When it comes to the running back position, the Seattle Seahawks have one of the best groups in the NFL. Granted, running back can be a position that has some extreme ups and downs. If a star running back goes down, it can drastically change the effectiveness of the offense.
The emergence of Russell Wilson as an effective quarterback has certainly given the Seahawks more options on offense, but this is still a running team. You could even argue that Wilson’s running ability gives them another ground option out of the backfield.
Assuming that players stay healthy, Seattle should remain one of the most dangerous running teams in the NFL. The Seahawks averaged 161.2 yards in 2012, which was good for third in the league.
Here is a breakdown of the Seattle running backs and how the depth chart should unfold.
2012 season: 315 carries, 1,590 yards, 11 TDs (one TD receiving)
Get ready for another season of Beast Mode. Marshawn Lynch remains one of the top backs in the NFL, and the Seahawks are likely to depend on their tough running back yet again in 2013. After all, he still has one of the best runs in NFL history, and it is hard to get tired of seeing it.
Adding Christine Michael may help share the load and change the way that the Seahawks use their running backs. However, look for Lynch to be the starter and featured back for the foreseeable future.
The drafting of Michael does not mean that the Lynch era is coming to an end. If anything, Marshawn Lynch may be in his prime for the next season or two. However, NFL running backs can have short careers, and declines can happen very quickly.
For now, fans in the end zone should keep their Skittles at the ready.
2012 season: 80 carries, 354 yards, zero TDs
Robert Turbin was a solid back in 2012, and he may play a similar role in the 2013 season. What is unclear is what the long-term plan is for the second-year running back.
Is Turbin destined to be a backup, or could he see an expanded role at some point?
Adding Christine Michael will almost certainly cost Turbin some touches, though Michael will still have to prove that he can be an effective NFL running back. Turbin did survive his rookie campaign, so he may be all the more effective in 2013 with a year under his belt.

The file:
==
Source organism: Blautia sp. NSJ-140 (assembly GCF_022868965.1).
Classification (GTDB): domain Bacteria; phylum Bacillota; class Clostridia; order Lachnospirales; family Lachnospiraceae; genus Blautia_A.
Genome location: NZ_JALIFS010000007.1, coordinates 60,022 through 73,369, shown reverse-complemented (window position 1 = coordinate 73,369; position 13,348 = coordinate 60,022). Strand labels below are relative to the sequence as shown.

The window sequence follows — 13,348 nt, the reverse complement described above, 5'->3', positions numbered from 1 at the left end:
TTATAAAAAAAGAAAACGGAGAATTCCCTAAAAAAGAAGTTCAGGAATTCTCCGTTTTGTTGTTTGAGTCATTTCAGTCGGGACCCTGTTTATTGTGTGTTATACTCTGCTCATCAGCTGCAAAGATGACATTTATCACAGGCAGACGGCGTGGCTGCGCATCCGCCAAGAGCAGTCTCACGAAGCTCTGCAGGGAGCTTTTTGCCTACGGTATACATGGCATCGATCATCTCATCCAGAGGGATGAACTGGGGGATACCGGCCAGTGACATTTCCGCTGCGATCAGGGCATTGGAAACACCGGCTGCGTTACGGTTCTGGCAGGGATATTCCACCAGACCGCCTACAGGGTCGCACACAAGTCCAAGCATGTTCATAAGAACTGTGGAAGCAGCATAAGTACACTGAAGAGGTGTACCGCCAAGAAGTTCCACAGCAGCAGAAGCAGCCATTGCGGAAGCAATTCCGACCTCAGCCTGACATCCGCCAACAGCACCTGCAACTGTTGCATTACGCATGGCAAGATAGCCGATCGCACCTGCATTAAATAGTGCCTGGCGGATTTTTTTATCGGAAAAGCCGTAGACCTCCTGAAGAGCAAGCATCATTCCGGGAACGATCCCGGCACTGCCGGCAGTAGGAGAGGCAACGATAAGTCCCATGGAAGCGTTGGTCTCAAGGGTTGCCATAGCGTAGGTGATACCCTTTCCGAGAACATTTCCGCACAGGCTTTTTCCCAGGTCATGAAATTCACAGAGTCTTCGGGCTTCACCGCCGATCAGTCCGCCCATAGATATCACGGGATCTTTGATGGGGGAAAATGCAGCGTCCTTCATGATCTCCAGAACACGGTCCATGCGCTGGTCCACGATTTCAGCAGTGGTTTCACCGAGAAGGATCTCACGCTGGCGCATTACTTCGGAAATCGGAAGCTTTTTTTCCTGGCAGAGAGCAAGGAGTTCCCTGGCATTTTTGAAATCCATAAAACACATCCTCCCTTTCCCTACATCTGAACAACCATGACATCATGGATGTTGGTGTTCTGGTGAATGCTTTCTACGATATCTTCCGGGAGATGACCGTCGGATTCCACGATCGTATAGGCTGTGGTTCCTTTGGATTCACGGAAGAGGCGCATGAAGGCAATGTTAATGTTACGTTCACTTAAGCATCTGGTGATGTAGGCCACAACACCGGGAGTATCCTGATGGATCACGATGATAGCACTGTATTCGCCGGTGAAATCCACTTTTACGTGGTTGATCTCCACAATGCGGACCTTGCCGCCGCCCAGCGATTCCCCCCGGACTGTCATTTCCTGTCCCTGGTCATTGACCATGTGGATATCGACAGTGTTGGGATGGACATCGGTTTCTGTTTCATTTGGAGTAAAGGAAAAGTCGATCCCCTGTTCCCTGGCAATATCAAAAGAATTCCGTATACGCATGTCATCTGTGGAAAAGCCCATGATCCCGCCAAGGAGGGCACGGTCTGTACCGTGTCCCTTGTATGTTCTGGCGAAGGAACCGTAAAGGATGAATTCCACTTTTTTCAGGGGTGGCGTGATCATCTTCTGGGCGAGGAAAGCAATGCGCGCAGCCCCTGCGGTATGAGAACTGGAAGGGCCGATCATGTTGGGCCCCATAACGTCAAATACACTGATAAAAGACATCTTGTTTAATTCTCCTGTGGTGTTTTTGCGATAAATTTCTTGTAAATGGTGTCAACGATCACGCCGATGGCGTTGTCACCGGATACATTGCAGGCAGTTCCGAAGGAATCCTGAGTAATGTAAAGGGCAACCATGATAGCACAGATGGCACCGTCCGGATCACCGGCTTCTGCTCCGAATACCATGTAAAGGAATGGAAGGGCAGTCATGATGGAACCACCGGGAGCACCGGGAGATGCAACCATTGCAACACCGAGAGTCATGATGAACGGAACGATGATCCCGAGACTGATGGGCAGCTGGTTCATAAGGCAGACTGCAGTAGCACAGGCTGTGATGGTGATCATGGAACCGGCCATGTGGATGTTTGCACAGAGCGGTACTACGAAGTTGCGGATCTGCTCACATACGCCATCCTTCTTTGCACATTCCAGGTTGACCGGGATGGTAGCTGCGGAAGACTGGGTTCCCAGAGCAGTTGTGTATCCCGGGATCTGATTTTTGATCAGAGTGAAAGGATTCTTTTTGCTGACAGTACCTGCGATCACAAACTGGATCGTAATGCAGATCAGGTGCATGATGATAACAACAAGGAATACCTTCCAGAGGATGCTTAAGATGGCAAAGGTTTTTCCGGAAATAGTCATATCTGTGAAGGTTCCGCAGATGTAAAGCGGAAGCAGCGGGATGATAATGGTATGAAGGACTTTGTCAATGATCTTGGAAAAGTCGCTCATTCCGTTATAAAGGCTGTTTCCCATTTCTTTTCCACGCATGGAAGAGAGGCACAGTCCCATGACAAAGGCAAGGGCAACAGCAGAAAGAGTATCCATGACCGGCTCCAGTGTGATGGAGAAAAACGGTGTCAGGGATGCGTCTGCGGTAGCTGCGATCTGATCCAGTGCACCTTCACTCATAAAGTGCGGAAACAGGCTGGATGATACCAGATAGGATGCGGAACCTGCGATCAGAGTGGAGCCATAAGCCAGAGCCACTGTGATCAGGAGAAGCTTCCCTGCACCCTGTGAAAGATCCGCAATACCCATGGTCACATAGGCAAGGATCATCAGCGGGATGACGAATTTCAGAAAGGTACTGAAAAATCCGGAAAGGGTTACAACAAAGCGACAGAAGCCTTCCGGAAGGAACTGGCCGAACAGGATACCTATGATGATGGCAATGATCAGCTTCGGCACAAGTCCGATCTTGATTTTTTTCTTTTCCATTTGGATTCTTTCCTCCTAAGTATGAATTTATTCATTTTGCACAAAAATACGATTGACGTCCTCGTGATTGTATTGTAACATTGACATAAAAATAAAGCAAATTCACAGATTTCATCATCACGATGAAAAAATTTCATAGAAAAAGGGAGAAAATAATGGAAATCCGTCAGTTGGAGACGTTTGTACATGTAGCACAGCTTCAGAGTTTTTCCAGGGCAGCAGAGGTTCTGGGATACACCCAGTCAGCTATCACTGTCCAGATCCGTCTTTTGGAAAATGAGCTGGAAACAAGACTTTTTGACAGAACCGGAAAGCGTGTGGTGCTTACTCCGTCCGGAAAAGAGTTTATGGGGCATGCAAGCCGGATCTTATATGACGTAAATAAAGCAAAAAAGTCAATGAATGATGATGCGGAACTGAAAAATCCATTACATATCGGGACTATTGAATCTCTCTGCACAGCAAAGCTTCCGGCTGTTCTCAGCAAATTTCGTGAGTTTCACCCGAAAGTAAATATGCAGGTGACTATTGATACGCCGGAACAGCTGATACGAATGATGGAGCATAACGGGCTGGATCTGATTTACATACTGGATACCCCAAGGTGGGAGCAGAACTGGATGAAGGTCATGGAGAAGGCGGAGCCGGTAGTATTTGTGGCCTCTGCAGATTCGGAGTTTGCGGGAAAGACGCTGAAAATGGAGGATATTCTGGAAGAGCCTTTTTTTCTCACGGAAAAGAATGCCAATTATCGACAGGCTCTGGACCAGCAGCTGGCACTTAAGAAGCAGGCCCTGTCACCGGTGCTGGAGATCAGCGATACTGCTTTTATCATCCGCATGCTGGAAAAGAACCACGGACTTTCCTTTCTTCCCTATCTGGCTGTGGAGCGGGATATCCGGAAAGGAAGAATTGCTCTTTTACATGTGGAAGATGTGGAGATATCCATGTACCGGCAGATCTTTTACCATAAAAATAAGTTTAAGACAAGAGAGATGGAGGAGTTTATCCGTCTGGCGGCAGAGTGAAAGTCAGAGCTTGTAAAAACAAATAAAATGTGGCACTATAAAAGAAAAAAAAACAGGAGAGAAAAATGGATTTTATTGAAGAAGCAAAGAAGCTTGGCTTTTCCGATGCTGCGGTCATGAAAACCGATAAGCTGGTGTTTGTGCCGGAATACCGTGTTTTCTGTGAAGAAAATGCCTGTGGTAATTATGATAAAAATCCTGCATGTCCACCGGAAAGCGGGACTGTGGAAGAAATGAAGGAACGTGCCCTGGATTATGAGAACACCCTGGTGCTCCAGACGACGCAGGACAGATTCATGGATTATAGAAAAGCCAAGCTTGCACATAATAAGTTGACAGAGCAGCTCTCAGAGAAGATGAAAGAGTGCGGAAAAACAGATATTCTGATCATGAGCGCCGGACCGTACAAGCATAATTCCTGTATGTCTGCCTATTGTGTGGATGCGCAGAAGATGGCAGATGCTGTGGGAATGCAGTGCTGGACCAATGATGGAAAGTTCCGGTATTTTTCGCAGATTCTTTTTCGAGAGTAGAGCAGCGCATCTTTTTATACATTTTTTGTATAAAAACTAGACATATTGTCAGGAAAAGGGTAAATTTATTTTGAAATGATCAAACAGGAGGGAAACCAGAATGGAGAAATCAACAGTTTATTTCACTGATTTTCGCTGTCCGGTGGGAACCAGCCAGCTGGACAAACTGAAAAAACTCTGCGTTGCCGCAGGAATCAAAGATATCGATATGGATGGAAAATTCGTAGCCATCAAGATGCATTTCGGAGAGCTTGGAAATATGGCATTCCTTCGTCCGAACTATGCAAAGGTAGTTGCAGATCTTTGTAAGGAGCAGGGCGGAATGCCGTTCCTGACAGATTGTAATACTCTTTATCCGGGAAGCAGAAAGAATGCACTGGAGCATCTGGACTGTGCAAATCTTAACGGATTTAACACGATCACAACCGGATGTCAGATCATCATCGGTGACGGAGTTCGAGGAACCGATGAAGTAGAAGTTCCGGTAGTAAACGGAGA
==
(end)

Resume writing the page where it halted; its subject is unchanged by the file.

Position: First Backup
2012 season (college): 88 carries, 417 yards, 12 TDs
It is fair to suggest that the selection of Michael was a surprising pick in the second round since the fans and experts probably expected the Seahawks to go in a different direction in the NFL draft. However, Pete Carroll and John Schneider have been anything but predictable in the last couple of years.
Michael is a talented player, so the potential is definitely there. However, he did have some issues in college. In addition, how do you use a rookie with notable ability when Marshawn Lynch is your established starter?
It will be interesting to see how Michael performs in training camp and the preseason. This may give a clue as to his role in the regular season. Depth is great in certain positions, but you also want particular players to get into a flow.
Position: Second Backup
2012 season: 12 carries, 49 yards, zero TDs (two TDs receiving)
Obviously the stat line for a fullback is never going to be particularly impressive from a numerical standpoint. However, football fans know that the fullback is not necessarily supposed to rack up the numbers.
If anything, the numbers of Marshawn Lynch say something about the effectiveness of the fullback. In that regard, Michael Robinson continues to be an excellent blocker and a guy who can break off the occasional run to keep the defense honest.
It seems reasonable to assume that Robinson will remain the guy who sets the table for Marshawn Lynch in 2013. The job isn't glamorous, but it is vitally important.
2012 season (college): 94 carries, 367 yards, one TD
The Seahawks thought enough of Spencer Ware to select him in the sixth round of the NFL draft. Whether he can make the team is an entirely different issue.
Overall, the LSU running back has the ability to contribute at fullback, but there just may not be a roster spot for him. The same could be said for Derrick Coleman, who is also currently on the roster.
Both Ware and Coleman will probably have to put on some excellent performances if they are going to make the deep team.
Position: Wild Card